Romans 8:3-4 For God has done what the law, weakened by the flesh, could not do. By sending his own Son in the likeness of sinful flesh and for sin, he condemned sin in the flesh, 4 in order that the righteous requirement of the law might be fulfilled in us, who walk not according to the flesh but according to the Spirit.

We are justified, or declared righteous based on Christ and his righteousness alone- -plus nothing, so let us all partake and eat together as Jews and Gentiles, united to Jesus Christ by faith as children of the living God, heirs of the inheritance to Father Abraham, and the True Israel of God (Gal.. 3:26-:4:7; 6:16).

As Paul writes in Ephesians 2, the dividing wall or partition of hostility between Jew and Gentile had been broken down by faith in Christ alone; he was not going to rebuild that "Law wall" (cf. Galatians 2:17-19).

Ephesians 2:11-16 Therefore remember that at one time you Gentiles in the flesh, called "the uncircumcision" by what is called the circumcision, which is made in the flesh by hands- 12 remember that you were at that time separated from Christ, alienated from the commonwealth of Israel and strangers to the covenants of promise, having no hope and without God in the world. 13 But now in Christ Jesus you who once were far off have been brought near by the blood of Christ. 14 For he himself is our peace, who has made us both one and has broken down in his flesh the dividing wall of hostility 15 by abolishing the law of commandments and ordinances, that he might create in himself one new man in place of the two, so making peace, 16 and might reconcile us both to God in one body through the cross, thereby killing the hostility.

Summary of Peter's predicament and Paul's passionate response,

1). Peter was fearful of standing up for the gospel ("peace over doctrinal conflict").

2). Peter's hypocrisy was influencing other brothers (because of his great prominence and importance), including Barnabas.

3). Paul rebukes Peter because the gospel is Justification by Christ alone!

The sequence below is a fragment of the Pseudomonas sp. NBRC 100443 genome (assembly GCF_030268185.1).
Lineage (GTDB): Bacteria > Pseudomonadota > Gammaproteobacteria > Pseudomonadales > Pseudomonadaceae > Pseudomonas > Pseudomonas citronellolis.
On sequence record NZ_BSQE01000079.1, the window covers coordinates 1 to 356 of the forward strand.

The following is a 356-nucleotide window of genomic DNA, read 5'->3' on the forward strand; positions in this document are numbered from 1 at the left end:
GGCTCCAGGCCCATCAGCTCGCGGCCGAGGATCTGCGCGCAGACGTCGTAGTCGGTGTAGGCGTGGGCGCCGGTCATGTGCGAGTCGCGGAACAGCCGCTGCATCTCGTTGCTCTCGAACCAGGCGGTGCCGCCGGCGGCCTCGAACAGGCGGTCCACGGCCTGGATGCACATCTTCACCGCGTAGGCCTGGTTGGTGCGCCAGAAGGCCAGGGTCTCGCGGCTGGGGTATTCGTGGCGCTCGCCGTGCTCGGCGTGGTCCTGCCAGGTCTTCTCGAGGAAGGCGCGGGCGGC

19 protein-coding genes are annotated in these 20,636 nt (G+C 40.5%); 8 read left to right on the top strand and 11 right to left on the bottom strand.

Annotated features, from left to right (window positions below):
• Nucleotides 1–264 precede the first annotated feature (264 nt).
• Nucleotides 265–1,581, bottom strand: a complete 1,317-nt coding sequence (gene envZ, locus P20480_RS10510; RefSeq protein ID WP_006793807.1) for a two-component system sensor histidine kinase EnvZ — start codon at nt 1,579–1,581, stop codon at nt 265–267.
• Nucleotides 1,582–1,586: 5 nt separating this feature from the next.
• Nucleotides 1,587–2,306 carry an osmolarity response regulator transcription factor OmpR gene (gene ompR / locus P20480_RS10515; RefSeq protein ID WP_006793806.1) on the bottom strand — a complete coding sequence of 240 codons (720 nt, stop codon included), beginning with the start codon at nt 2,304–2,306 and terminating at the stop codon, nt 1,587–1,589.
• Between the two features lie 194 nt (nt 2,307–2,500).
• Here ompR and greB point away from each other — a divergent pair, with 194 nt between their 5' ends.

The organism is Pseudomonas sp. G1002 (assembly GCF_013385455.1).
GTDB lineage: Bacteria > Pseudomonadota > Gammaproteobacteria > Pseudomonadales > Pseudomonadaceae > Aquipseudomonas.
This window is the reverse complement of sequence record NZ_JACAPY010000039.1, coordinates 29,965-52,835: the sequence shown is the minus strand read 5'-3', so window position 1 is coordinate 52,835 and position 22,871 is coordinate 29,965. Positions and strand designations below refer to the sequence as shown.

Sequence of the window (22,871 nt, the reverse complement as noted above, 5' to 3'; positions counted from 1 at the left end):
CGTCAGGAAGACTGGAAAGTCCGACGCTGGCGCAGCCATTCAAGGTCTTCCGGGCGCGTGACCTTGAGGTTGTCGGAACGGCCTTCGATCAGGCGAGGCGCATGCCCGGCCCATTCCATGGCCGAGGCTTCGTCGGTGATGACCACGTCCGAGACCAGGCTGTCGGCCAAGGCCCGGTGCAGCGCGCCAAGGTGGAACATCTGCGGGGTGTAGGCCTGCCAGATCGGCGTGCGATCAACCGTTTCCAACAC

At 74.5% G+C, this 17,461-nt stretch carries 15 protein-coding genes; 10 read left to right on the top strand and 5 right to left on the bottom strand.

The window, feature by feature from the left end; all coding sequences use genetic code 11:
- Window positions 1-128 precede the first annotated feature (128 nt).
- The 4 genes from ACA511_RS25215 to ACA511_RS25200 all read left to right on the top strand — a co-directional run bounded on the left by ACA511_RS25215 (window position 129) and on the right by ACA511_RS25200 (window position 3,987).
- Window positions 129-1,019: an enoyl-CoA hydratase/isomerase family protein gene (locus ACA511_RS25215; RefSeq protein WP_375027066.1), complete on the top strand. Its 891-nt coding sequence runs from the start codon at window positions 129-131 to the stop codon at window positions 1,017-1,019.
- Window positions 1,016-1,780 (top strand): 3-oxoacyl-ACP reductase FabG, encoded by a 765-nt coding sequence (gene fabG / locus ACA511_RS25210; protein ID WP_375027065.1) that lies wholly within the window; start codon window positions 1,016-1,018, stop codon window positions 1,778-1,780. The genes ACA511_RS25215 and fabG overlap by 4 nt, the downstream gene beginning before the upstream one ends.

Perhaps you can ask yourself: "How far are you willing to go to defend, believe, and live the gospel against threats, persecution, loss of reputation, or your very life?" There is a time to speak for the truth of the gospel. There is a time when silence is a sin because we are NOT speaking the truth in love when we hear the gospel taught improperly.

Paul is rebuking Peter severely for acting like he believes in the gospel of Christ plus nothing, and acting a different way in the face of persecution, slander, or tough times! Both Jews and Gentiles are one in Christ Jesus, and both are saved by faith alone in Christ alone!

A Brief Note on the New Perspective on Paul (NPP)

It is important to note against the teaching today on the New Perspective on Paul that the issue in Galatians 2 is an ecclesiastical situation, but it is foundationally a soteriological problem. The NPP teaches concerning this passage that the issue is unity in Jesus Christ for Jews and Gentiles, and so their main emphasis is on this passage as an ecclesiastical-ecclesiological issue.

It is true that part of the passage does indeed address the ecclesiastical-ecclesiological importance of Jews and Gentiles being one in Jesus Christ. But the soteriological issue at stake, namely justification by faith alone is the foundation of this passage, and thus the basis for any unity in Jesus Christ. Contrary to what the NPP thinks about the Reformation getting Paul wrong, we can be absolutely confident that the Reformers did indeed get Paul "right" (not "Wright" as in N. T.).

The context of Galatians 2:11-21 teaches us that there should be an ecclesiastical-ecclesiological unity between all Jews and Gentiles "in Christ," but the point of the passage is that justification is by faith alone in Christ alone, and the foundational issue is one of soteriology.

We should not think we must eclipse justification by faith alone (the soteriological issue) by the importance of the unity of Jews and Gentiles in Jesus Christ (the ecclesiastical-ecclesiological issue). The latter is grounded in the former. You cannot have ecclesiastical-ecclesiological unity in anything other than the gospel of Jesus Christ and his righteousness alone!

Note: For more reading on this, I highly recommend Dr. Guy Prentiss Waters' book Justification and the New Perspective on Paul: A Review and Response, especially chapter eight!

Titus and Timothy: "For the Gospel's Sake!"